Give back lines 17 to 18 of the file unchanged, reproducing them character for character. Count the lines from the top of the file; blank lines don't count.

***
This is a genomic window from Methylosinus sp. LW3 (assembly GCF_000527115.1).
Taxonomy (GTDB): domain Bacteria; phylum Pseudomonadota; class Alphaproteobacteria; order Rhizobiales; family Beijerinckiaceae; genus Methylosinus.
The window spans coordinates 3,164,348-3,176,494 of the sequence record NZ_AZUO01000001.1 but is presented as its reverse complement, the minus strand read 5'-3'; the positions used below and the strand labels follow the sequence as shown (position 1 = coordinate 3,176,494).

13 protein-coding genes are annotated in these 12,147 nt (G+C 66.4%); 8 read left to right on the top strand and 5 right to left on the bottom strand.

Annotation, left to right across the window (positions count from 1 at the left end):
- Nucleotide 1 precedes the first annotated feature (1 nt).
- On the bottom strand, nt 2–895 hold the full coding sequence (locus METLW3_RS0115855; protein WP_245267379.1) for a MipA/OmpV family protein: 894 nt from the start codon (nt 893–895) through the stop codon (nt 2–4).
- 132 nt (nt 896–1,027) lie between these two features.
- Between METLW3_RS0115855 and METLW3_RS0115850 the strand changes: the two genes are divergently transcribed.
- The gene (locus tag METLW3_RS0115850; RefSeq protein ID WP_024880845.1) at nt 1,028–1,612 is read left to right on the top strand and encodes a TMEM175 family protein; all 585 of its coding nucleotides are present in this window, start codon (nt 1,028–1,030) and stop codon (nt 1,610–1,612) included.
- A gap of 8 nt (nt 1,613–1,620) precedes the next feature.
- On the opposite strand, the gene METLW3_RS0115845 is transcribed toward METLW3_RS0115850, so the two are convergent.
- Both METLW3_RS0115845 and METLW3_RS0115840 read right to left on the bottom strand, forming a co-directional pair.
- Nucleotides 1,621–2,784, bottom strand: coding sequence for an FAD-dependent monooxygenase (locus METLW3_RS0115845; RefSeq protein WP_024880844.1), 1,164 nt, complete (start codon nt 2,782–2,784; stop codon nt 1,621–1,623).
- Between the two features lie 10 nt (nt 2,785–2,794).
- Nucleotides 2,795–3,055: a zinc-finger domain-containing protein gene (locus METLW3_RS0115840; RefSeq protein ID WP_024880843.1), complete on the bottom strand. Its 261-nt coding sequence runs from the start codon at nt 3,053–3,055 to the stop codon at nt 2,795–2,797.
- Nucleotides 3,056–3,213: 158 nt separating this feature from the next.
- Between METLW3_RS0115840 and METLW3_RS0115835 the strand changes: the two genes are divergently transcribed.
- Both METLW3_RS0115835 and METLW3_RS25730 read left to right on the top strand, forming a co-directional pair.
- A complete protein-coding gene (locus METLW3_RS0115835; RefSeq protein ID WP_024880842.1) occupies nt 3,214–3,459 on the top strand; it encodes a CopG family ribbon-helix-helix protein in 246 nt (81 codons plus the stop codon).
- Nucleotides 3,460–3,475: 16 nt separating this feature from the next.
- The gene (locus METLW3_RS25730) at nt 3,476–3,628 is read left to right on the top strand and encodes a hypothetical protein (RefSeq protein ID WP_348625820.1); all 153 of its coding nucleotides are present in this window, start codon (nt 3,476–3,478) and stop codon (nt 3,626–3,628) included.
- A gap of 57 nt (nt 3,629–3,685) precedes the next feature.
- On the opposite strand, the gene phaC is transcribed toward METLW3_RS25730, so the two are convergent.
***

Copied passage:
- Nucleotides 3,056–3,213: 158 nt separating this feature from the next.
- Between METLW3_RS0115840 and METLW3_RS0115835 the strand changes: the two genes are divergently transcribed.